- Oven temperature and cooking time are adjusted to shorten the baking process to just 35 minutes.
- You get crispy chicken skin with juicy meat. No chopping required and no dried out chicken!
- Extra flavorful rice that is cheesy and tender. The chicken tastes great and the rice even better.
I used Ragu Pasta Sauce in this recipe because I believe in its quality. The sauce is made from fresh tomatoes that are simmered with a special blend of herbs to build a bold flavor. The sauce does not contain artificial flavors, artificial colors, or high fructose corn syrup. When you scoop the sauce from the jar, you’ll find it rich and thick. I couldn’t help but snack on it during the cooking!
Ragu Pasta Sauce Giveaway (ended) I’m happy to announce that I’m giving away 6 jars of Ragu Homestyle Sauce to 2 winners. Ragu Homestyle Sauce is a new product line that was just launched. You can visit the Ragu pasta sauce website to see the different flavors they offer, as well as many other comforting recipes you can cook in your kitchen.
Full Disclosure: This giveaway is sponsored by yours truly.
One Pot Chicken and Rice Casserole
- 4 2 pounds total skin-on bone-in chicken thighs (or 6 skinless boneless thighs)
- 2 tablespoons soy sauce (or tamari for gluten free)
- 2 tablespoons Japanese sake (or rice wine)
- 4 garlic cloves , smashed
- 1 tablespoon brown sugar
- 1 tablespoon olive oil
- 1 small onion , finely diced
- 1 cup (250 ml) uncooked medium grain (or long grain rice)
- 1 and 1/2 cups chicken stock
- 1 cup Ragu Homestyle Traditional Sauce
- 1/2 or 1/3 cup fresh mozzarella cheese , shredded
- Chopped fresh basil leaves for garnish (Optional)
- Place chicken thighs in a 1-gallon ziplock bag and pour in all the ingredients for the marinade. Squeeze out as much air as you can, and seal the bag. Massage the bag so that the chicken is coated evenly with the marinade. Let sit for 30 minutes at room temperature, or preferably overnight in the fridge.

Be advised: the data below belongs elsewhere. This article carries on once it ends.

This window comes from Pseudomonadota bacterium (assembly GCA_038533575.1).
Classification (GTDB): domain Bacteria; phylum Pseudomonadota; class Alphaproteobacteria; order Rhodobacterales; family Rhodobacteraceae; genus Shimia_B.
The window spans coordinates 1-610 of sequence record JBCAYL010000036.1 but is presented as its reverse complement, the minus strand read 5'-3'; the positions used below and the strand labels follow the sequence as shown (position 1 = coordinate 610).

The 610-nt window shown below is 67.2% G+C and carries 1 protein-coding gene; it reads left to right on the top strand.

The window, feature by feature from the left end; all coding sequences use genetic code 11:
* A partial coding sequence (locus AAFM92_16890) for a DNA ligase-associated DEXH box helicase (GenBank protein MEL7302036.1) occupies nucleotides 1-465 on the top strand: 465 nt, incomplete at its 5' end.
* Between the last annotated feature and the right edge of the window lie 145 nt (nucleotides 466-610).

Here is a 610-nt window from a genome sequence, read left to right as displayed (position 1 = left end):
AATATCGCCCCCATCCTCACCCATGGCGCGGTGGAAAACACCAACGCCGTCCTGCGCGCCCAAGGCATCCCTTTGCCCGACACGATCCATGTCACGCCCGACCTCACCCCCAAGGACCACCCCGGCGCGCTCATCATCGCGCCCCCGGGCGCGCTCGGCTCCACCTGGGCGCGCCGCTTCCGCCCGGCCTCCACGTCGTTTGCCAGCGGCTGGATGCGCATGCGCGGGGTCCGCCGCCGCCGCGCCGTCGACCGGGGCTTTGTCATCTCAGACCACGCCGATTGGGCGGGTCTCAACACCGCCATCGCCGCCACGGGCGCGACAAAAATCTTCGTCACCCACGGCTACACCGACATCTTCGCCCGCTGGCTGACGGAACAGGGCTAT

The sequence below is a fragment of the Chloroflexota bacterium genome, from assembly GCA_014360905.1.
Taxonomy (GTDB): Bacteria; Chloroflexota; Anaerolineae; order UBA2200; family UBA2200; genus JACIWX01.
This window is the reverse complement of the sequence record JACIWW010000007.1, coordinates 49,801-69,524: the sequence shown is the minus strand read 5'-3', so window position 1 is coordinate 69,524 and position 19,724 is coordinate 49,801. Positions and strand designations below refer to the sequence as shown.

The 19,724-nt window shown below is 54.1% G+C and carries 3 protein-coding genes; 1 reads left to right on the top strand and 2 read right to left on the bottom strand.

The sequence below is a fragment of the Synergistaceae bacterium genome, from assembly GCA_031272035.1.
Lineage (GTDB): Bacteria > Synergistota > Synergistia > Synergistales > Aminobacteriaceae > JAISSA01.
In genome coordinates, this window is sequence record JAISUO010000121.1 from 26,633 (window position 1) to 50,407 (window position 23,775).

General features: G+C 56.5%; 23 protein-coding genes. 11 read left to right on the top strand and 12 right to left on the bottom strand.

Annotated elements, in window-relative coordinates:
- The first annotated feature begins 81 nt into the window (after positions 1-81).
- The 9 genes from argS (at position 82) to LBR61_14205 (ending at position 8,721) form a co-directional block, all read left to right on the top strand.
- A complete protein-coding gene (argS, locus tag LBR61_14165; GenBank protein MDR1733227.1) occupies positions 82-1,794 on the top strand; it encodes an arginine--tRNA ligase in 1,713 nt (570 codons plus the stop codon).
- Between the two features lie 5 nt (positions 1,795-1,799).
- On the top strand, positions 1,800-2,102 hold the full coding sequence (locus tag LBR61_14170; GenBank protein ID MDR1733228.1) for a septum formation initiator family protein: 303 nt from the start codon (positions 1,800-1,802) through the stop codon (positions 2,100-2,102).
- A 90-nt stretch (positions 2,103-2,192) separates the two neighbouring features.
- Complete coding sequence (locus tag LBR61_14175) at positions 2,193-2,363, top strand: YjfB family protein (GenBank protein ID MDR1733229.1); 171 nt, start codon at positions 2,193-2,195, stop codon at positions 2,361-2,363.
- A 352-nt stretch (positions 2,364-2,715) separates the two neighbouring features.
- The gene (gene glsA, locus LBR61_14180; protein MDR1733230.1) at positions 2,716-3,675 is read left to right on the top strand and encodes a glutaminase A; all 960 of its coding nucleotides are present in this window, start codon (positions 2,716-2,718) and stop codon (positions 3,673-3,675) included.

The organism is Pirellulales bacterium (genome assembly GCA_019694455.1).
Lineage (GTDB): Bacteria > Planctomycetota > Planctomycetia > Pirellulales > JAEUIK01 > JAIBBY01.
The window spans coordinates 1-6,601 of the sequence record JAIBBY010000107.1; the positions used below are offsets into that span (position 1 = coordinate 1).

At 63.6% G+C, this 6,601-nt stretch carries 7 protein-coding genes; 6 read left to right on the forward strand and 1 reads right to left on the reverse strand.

- When you’re ready to cook, preheat the oven to 200 degrees C (400 F).
- Rinse rice a few times with tap water and transfer it to a colander to drain.
- Heat 1 tablespoon olive oil in a large skillet until hot. Remove the chicken from the bag, save the marinade for later, and place chicken in the skillet skin side down. Let cook without moving for 1 minute. Cook until both sides turn golden brown and the extra fat is rendered. Transfer chicken to a plate.
- Now if you want your dish to be super delicious and you don’t mind some chicken fat, remove extra fat in the skillet and leave 1 tablespoon of it in the skillet. If you want the dish lighter, remove all the fat and wipe the skillet clean with a paper towel held in a pair of tongs.
- If you’ve removed the chicken fat from the skillet or if you’re using skinless chicken, add 1 tablespoon olive oil.
- Add onion. Cook and stir until tender. Add rice. Cook and stir until the rice turns transparent, 2 to 3 minutes. This process will help the rice cook faster in the oven.
- Add the remaining marinade and chicken stock. Stir to mix well. Cook until the liquid comes to a simmer. Stir and cook for 2 to 3 minutes, until the liquid is almost absorbed by the rice.
- Pour the pasta sauce onto the rice. Place the chicken on top, skin side up. Cover and bake in the oven for 25 minutes.
- Uncover. Scatter cheese on the rice, trying not to cover the chicken skin. Bake uncovered for another 10 minutes, or until the cheese melts and the liquid is fully absorbed.
- Remove the skillet from the oven and let rest for 5 minutes.
- Garnish with basil, if using. Serve warm.